REVIEW: "Avengers: Age of Ultron" is a Lot of Fun, a Little Flawed, and Whedon All the Way
Comic Books, Film
William Joyce isn’t just an accomplished children’s book illustrator and author, he’s also an Oscar award-winning writer and director (for the 2001 animated short The Fantastic Flying Books of Mr. Morris Lessmore) who helped to adapt his series The Guardians of Childhood into the DreamWorks feature Rise of the Guardians.
The film centers on childhood icons North (aka Santa Claus, voiced by Alec Baldwin), the Easter Bunny (Hugh Jackman), the Tooth Fairy (Isla Fisher), the Sandman and Jack Frost (Chris Pine), who band together to defeat the evil Pitch (aka the Boogeyman, voiced by Jude Law).
While chatting with Joyce while he was in New York City, we also learned he’s a big fan of classic cinema. He worked with Guardians director Peter Ramsey and co-producer Guillermo del Toro to pull influences for the film (and its characters) from giants of cinema like Sean Connery, Audrey Hepburn, James Dean and Orson Welles. Joyce also talked about the frenzy of winning an Academy Award, how he learned to let go of his original material during the adaptation process, and how comic-book themes crept into his creation of the Guardians.
I have to say, I’m just in love with your short The Fantastic Flying Books of Mr. Morris Lessmore. It’s so deserving of an Oscar.
Thank you! I highly recommend winning an Oscar.
I’ve watched the Oscars on TV since I was a kid, but I can’t begin to imagine winning one. What is that like?
It’s awesome. Let me tell you, two things: one is that, before they said our names, my brain shut off. Literally, it was like tunnel vision. I wasn’t hearing anything. And then I was looking at the guy in front of me, who directed La Luna. I was looking at the back of his head. I’m like, “Well, if he stands up, we lost.” But then I heard “Fantastic Flying” and it was the last things I heard before I, you know, began to scream. Then it was like all he atoms or molecules in my body separated and I was a gas. I didn’t feel like I had a body any more. My image in my mind of going up to the podium was just that I was floating.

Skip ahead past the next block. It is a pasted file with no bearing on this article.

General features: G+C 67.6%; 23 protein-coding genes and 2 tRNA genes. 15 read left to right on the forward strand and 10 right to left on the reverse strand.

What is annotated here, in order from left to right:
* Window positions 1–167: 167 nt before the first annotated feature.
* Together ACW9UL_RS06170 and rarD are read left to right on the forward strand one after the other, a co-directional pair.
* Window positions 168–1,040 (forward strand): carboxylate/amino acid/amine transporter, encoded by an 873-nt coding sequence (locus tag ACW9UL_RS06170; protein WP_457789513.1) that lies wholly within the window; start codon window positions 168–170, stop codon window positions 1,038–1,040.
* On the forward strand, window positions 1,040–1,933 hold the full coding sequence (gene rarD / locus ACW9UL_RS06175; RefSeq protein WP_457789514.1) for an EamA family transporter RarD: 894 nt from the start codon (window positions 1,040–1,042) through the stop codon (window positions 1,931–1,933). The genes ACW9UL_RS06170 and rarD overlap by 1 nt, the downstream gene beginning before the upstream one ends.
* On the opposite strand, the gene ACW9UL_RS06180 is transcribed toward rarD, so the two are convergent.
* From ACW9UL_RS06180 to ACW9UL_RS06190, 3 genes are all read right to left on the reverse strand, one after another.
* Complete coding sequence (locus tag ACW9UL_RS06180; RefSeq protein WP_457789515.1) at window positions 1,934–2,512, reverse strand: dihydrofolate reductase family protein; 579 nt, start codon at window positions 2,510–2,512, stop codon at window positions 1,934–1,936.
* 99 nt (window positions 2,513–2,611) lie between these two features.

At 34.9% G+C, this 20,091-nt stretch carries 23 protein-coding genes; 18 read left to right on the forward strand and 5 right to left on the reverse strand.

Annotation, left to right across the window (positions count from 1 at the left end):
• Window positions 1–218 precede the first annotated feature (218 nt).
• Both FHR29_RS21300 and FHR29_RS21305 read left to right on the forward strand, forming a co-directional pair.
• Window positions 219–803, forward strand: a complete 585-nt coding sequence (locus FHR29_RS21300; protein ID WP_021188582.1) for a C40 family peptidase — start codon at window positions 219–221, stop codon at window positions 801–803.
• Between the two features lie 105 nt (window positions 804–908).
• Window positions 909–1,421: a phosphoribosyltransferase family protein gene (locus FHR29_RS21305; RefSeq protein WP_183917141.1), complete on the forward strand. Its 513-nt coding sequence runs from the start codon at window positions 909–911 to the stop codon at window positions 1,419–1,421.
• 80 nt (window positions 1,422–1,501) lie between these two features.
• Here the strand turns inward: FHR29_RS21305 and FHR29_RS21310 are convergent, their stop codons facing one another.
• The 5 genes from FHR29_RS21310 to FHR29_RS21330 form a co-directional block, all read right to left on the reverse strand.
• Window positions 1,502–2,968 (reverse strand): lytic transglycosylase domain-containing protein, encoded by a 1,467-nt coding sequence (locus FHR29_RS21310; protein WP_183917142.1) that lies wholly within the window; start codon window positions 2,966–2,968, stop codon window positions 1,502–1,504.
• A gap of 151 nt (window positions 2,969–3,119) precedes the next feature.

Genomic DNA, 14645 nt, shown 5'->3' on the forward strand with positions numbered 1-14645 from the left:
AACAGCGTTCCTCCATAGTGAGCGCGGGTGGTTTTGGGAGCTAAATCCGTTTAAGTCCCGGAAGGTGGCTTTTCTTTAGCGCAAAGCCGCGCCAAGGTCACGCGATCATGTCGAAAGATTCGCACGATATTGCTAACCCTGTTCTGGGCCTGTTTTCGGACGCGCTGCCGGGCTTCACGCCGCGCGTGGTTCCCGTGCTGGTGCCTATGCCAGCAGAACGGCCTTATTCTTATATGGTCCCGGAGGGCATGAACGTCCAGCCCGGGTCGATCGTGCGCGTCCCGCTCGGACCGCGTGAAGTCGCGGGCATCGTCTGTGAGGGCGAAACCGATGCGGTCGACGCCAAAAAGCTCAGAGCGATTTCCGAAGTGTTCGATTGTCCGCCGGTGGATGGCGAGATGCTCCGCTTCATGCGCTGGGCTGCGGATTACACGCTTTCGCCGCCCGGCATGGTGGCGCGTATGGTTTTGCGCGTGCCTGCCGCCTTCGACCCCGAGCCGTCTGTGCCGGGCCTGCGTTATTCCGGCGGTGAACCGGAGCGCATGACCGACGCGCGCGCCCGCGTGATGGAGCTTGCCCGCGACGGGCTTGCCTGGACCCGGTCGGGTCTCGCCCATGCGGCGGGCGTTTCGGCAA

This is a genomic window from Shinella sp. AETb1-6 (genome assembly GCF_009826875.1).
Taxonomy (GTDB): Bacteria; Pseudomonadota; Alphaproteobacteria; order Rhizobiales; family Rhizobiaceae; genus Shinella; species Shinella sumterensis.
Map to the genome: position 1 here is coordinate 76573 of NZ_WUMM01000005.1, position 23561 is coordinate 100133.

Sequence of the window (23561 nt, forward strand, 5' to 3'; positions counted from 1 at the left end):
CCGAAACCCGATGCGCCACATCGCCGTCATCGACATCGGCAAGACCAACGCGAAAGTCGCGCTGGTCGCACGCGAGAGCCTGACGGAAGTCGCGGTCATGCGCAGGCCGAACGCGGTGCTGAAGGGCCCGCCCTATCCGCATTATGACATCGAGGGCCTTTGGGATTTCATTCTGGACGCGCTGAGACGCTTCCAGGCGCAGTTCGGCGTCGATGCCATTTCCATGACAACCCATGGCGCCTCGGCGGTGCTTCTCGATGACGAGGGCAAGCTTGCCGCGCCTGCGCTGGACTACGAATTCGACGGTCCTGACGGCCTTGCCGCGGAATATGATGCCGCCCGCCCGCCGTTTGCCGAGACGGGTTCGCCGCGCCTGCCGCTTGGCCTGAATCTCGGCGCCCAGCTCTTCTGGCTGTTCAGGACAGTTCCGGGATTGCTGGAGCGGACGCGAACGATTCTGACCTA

Tell me you had a speech prepared when you got up there.
You know, they said, “Practice what you’re going to say. You have 45 seconds. You’ll see this little thing counting down how long you have. Act like you’ve never said it before, make it spontaneous.” All this stuff. And Brandon [Oldenburg] and I had been like, “What the fuck are we going to say?” And so the night before we were supposed to go to some function and we were stuck in traffic and we pulled over to this dive bar … and drank until we had something that seemed like a speech that wouldn’t embarrass us that was 45 seconds. And we stood there on the podium and I said the first line of it and he was supposed to say the second line. The first line was, “We love the movies.” And then Brandon said, “We love the movies!” [laughs] And then I didn’t know what we said, but we said it enthusiastically.
Have you ever seen Michael Dudok de Wit’s short Father and Daughter? Because yours really reminded me of that. It affected me similarly, as well.
Yes! Thank you! Thank you very much! Because I love that short, I think it’s amazing. In fact, I was thinking, “If we can get that same kind of emotion as ‘Father and Daughter.’” You know, that is what I wanted us to do.
After having talked with many people who worked on this film with you, I was surprised, frankly, to hear that you didn’t cling to your material – that you moved away from your books and used them as a starting point for collaboration on something completely different.